Cabinet has withdrawn the anti-counterfeiting goods Bill from Parliament, stating that there are other laws that can address the gap.
The Bill was introduced in 2015 with the aim of combating the importation and sale of counterfeit products on the Ugandan domestic market.
This same bill has been ready for second reading for two years with the
ministry of trade often asking for more time to seek a common cabinet
However, this afternoon, the minister of state for Trade Michael Werikhe
has told Parliament to forget the Bill.
Mr Werikhe also told Parliament that the ministry has submitted a
guiding document to cabinet on how the existing laws will be reviewed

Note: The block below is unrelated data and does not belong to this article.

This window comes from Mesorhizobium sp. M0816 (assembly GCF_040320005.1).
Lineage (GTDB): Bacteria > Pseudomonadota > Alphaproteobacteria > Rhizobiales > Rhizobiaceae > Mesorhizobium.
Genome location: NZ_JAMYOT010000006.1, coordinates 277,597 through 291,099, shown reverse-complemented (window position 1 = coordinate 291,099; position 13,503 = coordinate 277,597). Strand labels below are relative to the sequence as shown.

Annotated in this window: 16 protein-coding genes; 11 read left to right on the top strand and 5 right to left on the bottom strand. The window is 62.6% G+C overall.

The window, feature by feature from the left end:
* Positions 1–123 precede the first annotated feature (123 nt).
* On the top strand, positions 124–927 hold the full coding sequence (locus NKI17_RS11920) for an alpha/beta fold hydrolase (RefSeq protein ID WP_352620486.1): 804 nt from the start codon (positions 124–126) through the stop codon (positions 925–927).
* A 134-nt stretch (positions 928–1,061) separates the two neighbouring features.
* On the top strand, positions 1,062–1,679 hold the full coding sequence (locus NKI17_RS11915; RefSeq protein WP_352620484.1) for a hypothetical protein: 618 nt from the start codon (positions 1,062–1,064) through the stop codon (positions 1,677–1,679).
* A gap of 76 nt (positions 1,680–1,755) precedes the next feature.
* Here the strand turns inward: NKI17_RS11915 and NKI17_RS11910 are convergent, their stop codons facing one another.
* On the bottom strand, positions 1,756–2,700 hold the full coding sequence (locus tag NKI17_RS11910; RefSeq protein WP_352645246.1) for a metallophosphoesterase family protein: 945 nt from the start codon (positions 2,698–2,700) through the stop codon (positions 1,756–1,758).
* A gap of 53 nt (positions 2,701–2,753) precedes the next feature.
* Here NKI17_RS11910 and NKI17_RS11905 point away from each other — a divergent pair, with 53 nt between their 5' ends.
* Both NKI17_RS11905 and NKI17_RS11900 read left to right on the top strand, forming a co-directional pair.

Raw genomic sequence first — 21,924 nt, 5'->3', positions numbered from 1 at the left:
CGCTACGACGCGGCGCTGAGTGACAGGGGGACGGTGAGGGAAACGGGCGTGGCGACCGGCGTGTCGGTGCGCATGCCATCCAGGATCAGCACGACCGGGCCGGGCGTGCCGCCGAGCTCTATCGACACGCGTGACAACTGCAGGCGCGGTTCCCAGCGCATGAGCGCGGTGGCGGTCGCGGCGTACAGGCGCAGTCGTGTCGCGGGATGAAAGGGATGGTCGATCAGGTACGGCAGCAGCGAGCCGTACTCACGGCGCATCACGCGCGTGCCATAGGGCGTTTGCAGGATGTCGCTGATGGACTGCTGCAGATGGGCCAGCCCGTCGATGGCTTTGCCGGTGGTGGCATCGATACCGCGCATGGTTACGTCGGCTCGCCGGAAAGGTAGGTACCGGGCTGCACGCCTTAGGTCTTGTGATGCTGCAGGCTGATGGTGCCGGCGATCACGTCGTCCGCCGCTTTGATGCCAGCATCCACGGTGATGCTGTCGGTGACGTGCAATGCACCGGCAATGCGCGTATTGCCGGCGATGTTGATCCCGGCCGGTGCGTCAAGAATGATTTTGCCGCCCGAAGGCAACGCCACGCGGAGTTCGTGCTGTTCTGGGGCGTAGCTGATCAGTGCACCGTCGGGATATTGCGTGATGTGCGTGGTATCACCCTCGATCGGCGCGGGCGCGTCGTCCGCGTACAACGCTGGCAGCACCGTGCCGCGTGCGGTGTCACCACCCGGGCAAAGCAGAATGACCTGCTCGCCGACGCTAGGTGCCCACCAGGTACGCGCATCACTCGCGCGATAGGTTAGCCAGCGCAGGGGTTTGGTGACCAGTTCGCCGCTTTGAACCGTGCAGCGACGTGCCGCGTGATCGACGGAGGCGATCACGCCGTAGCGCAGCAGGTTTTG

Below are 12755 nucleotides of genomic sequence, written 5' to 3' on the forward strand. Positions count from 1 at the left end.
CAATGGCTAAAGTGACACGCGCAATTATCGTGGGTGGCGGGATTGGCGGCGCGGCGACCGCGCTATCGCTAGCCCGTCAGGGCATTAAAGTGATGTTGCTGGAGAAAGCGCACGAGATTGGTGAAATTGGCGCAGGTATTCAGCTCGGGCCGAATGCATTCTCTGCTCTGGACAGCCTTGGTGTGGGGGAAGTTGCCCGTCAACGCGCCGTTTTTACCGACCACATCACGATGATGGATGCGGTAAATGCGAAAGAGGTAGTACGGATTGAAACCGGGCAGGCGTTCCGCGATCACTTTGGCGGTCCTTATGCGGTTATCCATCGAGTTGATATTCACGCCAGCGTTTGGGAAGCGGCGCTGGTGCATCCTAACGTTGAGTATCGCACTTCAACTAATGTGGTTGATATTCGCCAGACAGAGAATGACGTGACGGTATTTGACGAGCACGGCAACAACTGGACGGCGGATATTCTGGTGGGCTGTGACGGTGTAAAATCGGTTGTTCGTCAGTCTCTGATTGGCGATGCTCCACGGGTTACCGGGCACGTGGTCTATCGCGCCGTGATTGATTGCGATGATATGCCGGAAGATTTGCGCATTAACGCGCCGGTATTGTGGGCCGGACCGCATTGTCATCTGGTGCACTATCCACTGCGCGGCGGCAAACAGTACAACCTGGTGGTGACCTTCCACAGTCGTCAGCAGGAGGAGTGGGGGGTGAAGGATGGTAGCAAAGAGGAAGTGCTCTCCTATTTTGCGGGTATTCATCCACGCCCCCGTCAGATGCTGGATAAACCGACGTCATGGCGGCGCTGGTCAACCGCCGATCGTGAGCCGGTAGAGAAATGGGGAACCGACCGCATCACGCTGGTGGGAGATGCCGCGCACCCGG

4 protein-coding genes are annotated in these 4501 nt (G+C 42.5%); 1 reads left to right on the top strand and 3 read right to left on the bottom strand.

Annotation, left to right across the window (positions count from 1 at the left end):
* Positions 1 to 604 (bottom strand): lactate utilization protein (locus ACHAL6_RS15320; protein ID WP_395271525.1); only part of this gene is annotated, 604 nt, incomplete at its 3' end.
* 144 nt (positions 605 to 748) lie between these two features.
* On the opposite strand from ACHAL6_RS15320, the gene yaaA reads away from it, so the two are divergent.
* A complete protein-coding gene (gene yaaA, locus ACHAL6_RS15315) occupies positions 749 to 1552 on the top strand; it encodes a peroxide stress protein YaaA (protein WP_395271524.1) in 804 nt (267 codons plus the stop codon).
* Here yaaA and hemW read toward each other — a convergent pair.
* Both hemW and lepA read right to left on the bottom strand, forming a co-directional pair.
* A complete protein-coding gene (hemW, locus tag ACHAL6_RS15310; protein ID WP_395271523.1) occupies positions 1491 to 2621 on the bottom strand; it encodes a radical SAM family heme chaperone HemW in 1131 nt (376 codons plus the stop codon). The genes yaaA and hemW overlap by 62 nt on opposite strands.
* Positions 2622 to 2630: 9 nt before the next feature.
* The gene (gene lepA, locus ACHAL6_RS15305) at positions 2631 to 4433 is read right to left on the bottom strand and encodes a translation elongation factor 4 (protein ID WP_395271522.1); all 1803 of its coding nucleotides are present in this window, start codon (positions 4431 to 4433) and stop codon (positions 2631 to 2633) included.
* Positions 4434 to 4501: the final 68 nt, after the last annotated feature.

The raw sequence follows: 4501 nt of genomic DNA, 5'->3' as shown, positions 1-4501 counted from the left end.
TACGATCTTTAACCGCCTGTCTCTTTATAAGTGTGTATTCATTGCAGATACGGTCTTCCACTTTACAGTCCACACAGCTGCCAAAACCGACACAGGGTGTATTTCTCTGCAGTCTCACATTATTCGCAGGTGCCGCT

to cater for the primary objectives of the Bill.
The report from the Parliamentary committee on Trade, Tourism and Industry recommended in 2016 that the Bill be withdrawn, citing similar grounds.
Object of the Bill
The proposed bill seeks to prohibit trade in counterfeit goods that infringe upon protected intellectual property rights; to require intellectual property rights to cover only copyright and trademarks and to prohibit release of counterfeit goods into the channels of commerce.
It also seeks to create offences relating to trade in counterfeit goods, empower the Commissioner General to seize and detain suspected counterfeit goods, allow inspectors appointed by the Uganda National Bureau of Standards to seize and detain suspected counterfeit goods and to provide for incidental (related) matters.